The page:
Unemployment among young Saudis falls by 1.4% for males and nearly 3% for females, according to data from the General Statistics Authority

Saudi unemployment rate continues to fall and is at lowest levels since 2008

photo_camera AFP/FAYEZ NURELDINE - Logo of the Vision 2030 modernisation plan, which envisages the diversification of Saudi Arabia's economy

The good labour market situation in Saudi Arabia continues to show signs of growth. Saudi unemployment fell by 9.7% in the second quarter of 2022. The figures are the lowest since 2008. Government policies regarding employment in the country have succeeded in shifting unemployment from being one of the main problems thanks to the labour reforms carried out by the government, which is in line with Crown Prince Mohammed bin Salman's plans to transform the country's economy away from dependence on oil.

According to data released by the General Statistics Authority, unemployment fell to 11.3%, down 0.4% quarter-on-quarter compared to last year. The overall unemployment rate among Saudis and non-Saudis was also reduced by about 1% on a yearly basis.

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Providing job opportunities for Saudi nationals, around 60% of whom are under 35, is a priority for the crown prince and for achieving the goals set by the ruler in the Vision 2030 plan. The Saudi labour market has received much support from private institutions on a large scale, thanks to the development of mega-projects across the country, as well as GDP growth supported by rising oil prices. The latter is estimated to have grown by 12.2% in the second quarter alone.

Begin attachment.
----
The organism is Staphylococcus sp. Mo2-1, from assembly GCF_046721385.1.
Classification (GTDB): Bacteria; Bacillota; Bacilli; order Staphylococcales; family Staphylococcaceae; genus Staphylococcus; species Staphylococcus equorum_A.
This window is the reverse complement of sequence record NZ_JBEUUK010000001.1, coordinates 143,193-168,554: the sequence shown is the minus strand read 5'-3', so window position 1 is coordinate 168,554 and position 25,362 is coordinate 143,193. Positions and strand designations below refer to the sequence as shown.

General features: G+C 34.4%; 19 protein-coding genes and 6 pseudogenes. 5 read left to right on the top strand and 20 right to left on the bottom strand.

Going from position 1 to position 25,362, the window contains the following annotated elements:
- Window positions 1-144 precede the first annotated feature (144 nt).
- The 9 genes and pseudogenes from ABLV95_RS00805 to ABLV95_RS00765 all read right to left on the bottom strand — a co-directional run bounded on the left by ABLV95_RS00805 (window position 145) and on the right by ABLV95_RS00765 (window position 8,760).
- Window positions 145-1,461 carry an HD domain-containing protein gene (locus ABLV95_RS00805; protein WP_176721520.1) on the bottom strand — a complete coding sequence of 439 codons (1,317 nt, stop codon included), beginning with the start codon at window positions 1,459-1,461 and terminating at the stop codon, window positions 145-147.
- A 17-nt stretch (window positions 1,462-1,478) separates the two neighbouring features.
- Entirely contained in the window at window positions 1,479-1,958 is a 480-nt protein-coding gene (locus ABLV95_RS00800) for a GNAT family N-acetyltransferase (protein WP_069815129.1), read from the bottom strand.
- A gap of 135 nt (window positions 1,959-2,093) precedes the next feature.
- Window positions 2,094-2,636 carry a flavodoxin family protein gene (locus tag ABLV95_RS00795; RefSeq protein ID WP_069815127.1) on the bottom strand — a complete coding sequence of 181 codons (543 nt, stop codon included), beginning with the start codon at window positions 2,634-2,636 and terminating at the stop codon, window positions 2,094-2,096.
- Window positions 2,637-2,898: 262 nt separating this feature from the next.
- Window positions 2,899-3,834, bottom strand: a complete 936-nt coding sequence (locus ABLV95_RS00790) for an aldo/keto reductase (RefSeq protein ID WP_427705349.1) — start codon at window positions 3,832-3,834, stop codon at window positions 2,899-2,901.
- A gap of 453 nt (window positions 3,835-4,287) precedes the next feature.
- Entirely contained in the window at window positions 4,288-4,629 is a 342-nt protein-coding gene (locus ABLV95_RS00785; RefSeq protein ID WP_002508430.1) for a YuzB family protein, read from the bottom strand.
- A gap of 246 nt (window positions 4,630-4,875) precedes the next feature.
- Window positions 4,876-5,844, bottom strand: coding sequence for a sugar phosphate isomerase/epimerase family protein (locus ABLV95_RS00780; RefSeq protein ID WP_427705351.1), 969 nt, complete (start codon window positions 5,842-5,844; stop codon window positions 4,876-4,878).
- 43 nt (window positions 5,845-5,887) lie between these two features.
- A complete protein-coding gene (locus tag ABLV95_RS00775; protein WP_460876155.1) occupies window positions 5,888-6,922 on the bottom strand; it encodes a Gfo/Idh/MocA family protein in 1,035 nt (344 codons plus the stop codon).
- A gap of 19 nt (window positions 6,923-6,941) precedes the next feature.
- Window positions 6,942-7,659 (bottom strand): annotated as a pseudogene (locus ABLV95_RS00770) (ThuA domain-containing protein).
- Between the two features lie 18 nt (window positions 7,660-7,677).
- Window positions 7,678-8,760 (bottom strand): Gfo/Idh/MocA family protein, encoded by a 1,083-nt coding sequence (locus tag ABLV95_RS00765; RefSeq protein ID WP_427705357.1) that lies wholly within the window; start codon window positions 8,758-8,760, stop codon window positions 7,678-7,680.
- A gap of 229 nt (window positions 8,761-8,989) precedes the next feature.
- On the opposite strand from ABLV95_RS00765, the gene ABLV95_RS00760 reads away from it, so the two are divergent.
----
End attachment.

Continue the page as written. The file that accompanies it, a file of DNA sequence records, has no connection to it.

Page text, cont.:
The pursuit of further development by Middle Eastern countries, especially in the area of women's integration, is paying off on the employment front in Saudi Arabia where the female unemployment rate fell by 3% from the previous year to below 20%. Figures show that the participation rate of Saudi Arabian women is on the rise, occupying 36% of the country's labour force.

Among the main sectors that benefited are the technology sector, communications, tourism and logistics, which is in line with the Vision 2030 goal of developing sectors not dependent on hydrocarbons and oils. However, challenges remain. Although unemployment continues to fall, the figures remain worrying, especially outside the main urban centres where the cost of living is just as high. To a large extent, job vacancies depend on the government's ability to attract foreign investment willing to be part of the Vision 2030 project.

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It is not surprising that, since its foundation, Saudi Arabia has experienced unprecedented development and has managed to position itself as the country with the largest economy of all the Gulf countries, with 1,040 million dollars, ahead of the United Arab Emirates, Qatar and Kuwait, and one of the main global economies. The increase in crude oil prices and demand in Saudi Arabia, the main producer of hydrocarbons, has led it to economically surpass countries such as Russia and Brazil. In fact, GDP is expected to grow by 7.5% in 2022, the highest rate of increase in the last 10 years.

The promotion of renewable energies, self-sufficiency and the development of new technologies are also a key element in Saudi Arabia in recent years, something the world is watching closely.